Although I made some very bad decisions in my life, I am not 56 and stupid. I am dyslexic, and as I learned only through the final stages of my sentencing, hyper-manic as well. I accept full responsibility for my self-destructive behavior, but becoming enlightened about my condition and gaining understanding of hyper-mania shed a lot of light on my roller-coaster life and frequent toxic behavior. Add to all of this a debilitating fear of failure and a deep rooted sense of unworthiness… It’s little wonder I ended up imprisoned.
In my late teens I started looking for the “magic formula of success and prosperity”. Over the next forty years or so I read hundreds of self-help books, attended dozens of seminars, went through extensive training and traveled to some pretty interesting places to meet some very strange people. All of these endeavors were undertaken in pursuit of anything that would get me off my self-destructive roller-coaster and bring a sense of belonging, peace and stability into my life.
I learned a lot and each adventure drove me to bigger and crazier situations. But each time, at some point I would start to self-destruct and implode, hurting not only myself but everyone around me as well.
Looking back, it was obvious I showed all the signs of A.D.D. and severe chemical imbalances. It was January 2011 when I was finally diagnosed with hyper-mania and began medical treatment. I was finally starting to see through the fog.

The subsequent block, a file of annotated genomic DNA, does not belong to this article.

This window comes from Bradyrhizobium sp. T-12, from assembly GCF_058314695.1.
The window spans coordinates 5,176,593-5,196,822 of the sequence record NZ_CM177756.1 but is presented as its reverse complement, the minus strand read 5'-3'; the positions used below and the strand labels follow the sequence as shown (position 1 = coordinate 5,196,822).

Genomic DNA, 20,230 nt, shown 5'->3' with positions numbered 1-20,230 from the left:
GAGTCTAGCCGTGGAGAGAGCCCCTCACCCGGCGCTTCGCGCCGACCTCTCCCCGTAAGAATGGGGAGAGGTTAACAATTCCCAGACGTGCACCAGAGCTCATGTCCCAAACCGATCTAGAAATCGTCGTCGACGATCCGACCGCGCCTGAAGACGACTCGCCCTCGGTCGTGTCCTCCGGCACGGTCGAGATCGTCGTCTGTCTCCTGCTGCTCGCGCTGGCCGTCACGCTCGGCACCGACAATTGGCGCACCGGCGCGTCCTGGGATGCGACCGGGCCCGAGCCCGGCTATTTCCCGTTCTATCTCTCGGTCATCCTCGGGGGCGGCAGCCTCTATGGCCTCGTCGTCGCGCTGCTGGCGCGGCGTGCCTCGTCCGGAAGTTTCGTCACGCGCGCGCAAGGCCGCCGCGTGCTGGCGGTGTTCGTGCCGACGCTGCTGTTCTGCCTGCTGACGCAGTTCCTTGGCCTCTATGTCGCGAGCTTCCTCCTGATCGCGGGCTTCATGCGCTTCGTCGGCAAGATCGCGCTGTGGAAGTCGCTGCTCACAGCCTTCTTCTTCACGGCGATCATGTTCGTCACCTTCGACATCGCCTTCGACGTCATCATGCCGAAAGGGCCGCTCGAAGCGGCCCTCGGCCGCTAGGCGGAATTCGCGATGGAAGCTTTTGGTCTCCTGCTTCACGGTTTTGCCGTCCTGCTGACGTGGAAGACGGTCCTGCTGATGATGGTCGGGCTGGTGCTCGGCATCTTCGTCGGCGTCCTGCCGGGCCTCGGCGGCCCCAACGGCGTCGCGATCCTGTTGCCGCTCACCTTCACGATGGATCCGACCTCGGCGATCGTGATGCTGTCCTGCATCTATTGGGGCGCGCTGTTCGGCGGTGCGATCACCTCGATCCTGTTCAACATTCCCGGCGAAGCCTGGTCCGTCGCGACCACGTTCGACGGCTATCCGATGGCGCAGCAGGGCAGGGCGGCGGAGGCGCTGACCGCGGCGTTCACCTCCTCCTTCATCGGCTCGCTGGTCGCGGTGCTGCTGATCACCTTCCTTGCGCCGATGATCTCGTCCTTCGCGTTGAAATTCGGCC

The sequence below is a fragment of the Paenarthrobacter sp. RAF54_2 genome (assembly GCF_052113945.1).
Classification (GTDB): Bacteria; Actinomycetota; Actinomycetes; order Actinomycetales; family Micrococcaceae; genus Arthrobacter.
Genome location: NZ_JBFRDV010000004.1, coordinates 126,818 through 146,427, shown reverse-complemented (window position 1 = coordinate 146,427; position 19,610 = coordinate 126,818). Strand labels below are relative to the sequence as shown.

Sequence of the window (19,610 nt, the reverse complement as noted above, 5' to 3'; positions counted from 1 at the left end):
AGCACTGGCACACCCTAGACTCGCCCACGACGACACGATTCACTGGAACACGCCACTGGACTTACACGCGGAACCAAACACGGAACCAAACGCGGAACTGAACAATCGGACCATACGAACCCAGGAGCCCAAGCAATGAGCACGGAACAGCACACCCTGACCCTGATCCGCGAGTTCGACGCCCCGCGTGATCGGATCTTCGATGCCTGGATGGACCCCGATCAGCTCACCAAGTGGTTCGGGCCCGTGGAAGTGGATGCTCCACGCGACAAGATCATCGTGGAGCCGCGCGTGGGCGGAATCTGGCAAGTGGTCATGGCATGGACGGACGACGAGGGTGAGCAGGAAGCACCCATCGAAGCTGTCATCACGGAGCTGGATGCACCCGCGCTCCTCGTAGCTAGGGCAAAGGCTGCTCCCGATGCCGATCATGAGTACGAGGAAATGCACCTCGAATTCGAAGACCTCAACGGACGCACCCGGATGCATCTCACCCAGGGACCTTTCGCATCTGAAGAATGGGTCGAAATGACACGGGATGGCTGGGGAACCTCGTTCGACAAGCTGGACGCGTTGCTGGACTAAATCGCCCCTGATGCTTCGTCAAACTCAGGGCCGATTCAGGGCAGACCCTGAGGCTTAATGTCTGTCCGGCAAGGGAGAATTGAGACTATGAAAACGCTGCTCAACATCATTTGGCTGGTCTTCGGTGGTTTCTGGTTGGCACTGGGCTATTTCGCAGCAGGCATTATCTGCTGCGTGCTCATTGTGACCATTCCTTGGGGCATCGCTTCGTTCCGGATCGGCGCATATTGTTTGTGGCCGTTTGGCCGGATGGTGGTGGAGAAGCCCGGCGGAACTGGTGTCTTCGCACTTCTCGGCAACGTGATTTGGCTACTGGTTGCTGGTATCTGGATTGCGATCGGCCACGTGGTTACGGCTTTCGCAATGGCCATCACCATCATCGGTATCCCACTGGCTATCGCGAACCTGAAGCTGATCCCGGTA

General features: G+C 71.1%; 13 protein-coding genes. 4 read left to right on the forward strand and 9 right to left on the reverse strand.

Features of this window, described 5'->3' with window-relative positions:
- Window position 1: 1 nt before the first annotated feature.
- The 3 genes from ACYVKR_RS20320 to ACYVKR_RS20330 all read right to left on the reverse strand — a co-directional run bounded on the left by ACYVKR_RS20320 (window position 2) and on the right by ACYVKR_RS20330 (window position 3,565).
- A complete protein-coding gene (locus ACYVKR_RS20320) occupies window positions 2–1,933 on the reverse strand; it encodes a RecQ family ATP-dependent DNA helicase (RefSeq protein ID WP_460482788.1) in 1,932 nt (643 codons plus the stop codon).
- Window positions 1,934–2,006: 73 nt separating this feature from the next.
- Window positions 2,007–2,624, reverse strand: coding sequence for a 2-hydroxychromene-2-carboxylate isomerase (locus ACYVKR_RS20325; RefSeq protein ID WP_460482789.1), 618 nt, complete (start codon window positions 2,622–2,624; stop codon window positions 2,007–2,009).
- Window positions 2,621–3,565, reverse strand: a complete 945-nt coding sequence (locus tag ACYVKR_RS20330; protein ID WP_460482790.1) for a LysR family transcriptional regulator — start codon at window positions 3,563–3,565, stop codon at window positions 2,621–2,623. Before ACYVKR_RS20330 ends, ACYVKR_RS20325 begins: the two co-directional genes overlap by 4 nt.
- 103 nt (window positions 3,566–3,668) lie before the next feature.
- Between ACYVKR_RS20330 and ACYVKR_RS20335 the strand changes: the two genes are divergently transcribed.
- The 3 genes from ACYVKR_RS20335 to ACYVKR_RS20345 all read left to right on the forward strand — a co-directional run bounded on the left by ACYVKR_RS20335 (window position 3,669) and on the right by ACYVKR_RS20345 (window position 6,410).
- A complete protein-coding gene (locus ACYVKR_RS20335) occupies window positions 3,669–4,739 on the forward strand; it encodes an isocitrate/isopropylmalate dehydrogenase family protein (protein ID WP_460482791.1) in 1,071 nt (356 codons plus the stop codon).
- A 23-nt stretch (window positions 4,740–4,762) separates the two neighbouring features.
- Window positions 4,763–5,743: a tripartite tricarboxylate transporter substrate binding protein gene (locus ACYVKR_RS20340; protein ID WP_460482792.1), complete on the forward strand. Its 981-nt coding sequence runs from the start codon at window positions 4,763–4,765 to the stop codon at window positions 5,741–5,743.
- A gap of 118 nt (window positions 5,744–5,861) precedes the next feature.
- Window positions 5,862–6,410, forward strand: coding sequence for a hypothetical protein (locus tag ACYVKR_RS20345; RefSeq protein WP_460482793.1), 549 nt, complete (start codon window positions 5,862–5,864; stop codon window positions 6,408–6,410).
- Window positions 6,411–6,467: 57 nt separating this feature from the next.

It was not until I arrived at MO Shannon Valley Correctional Center (MVCC) that things really started to change. There, I was able to take the time to educate myself on my condition and, more importantly, get off of the drugs that were merely masking my symptoms, not fixing the underlying issues. From November 2011 to May 2012 I slowly weaned off of my meds and started to understand the root issues of hyper-mania. I can say now, 70 months later and drug free, I sleep like a baby and have no problems getting eight hours a night, and I no longer have a constantly racing mind.
Now, peak performance coaching is the result of my accumulated life experience and my ongoing journey in healing myself and my own life. After discovering that there were no prison programs designed to actually help inmates change their lives, I felt that if I was going to leave prison as a better person than I came in, it was going to be up to me. It was obvious that one could learn a lot about crime and how to beat the system, but to work on becoming a better human being there? Not a chance. It took me the better part of a year to create and get approval (by both GEO and the BOP) for a program called “Paradigm Thinking.” I sincerely felt I could not afford to spend 80 months of my life in prison and not come back healthier and, just simply put, a better person. I needed to put this time to good use. And that’s exactly what I did.
It’s important that I give a huge amount of credit to Chaplain Roberts in his ongoing pursuit of Biblical truth and the impact he has had on my life and my recovery. He is one of several third-party individuals that help with and influence the content of peak performance coaching.